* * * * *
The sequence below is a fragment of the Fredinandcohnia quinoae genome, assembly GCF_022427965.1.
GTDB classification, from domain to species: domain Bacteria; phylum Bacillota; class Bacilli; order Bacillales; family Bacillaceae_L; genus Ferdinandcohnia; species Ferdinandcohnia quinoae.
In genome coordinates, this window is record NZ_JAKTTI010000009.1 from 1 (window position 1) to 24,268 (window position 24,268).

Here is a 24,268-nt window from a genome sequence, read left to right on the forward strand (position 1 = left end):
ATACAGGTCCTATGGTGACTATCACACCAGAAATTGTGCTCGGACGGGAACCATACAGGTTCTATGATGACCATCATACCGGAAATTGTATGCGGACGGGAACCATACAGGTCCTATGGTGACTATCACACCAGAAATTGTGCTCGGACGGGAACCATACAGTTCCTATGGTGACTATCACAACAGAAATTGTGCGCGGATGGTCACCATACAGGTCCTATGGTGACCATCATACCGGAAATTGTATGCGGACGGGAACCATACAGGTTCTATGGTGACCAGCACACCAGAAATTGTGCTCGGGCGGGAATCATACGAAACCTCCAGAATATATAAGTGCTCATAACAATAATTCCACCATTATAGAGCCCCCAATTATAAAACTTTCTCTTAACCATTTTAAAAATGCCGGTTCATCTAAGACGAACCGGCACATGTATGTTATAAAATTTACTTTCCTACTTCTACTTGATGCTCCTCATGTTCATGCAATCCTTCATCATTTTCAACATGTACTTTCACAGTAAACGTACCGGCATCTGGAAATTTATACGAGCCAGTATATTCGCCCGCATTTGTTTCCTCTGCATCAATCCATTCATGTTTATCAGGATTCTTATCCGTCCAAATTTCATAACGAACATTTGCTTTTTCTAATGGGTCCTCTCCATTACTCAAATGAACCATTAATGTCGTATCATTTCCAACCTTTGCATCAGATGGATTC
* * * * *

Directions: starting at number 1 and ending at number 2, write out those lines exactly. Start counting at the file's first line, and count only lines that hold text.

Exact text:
The sequence below is a fragment of the Fredinandcohnia quinoae genome, assembly GCF_022427965.1.
GTDB classification, from domain to species: domain Bacteria; phylum Bacillota; class Bacilli; order Bacillales; family Bacillaceae_L; genus Ferdinandcohnia; species Ferdinandcohnia quinoae.